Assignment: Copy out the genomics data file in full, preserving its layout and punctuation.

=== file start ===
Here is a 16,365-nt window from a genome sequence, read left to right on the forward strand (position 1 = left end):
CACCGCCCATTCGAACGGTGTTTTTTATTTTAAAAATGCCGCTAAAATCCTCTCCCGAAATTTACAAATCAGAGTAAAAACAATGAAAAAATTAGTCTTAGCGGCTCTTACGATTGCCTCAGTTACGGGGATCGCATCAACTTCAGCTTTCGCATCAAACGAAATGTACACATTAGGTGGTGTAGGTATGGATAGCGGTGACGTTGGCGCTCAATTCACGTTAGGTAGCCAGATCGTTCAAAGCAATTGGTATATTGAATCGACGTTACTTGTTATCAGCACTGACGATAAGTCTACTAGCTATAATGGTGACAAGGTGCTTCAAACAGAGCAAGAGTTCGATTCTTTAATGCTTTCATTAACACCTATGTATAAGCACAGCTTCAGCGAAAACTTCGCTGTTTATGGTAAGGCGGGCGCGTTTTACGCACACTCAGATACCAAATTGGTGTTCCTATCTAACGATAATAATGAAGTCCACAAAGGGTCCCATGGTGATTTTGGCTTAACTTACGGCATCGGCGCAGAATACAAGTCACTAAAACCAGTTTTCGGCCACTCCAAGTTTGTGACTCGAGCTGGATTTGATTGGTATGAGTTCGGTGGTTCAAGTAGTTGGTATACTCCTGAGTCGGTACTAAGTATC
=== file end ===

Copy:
Here is a 16,365-nt window from a genome sequence, read left to right on the forward strand (position 1 = left end):
CACCGCCCATTCGAACGGTGTTTTTTATTTTAAAAATGCCGCTAAAATCCTCTCCCGAAATTTACAAATCAGAGTAAAAACAATGAAAAAATTAGTCTTAGCGGCTCTTACGATTGCCTCAGTTACGGGGATCGCATCAACTTCAGCTTTCGCATCAAACGAAATGTACACATTAGGTGGTGTAGGTATGGATAGCGGTGACGTTGGCGCTCAATTCACGTTAGGTAGCCAGATCGTTCAAAGCAATTGGTATATTGAATCGACGTTACTTGTTATCAGCACTGACGATAAGTCTACTAGCTATAATGGTGACAAGGTGCTTCAAACAGAGCAAGAGTTCGATTCTTTAATGCTTTCATTAACACCTATGTATAAGCACAGCTTCAGCGAAAACTTCGCTGTTTATGGTAAGGCGGGCGCGTTTTACGCACACTCAGATACCAAATTGGTGTTCCTATCTAACGATAATAATGAAGTCCACAAAGGGTCCCATGGTGATTTTGGCTTAACTTACGGCATCGGCGCAGAATACAAGTCACTAAAACCAGTTTTCGGCCACTCCAAGTTTGTGACTCGAGCTGGATTTGATTGGTATGAGTTCGGTGGTTCAAGTAGTTGGTATACTCCTGAGTCGGTACTAAGTATC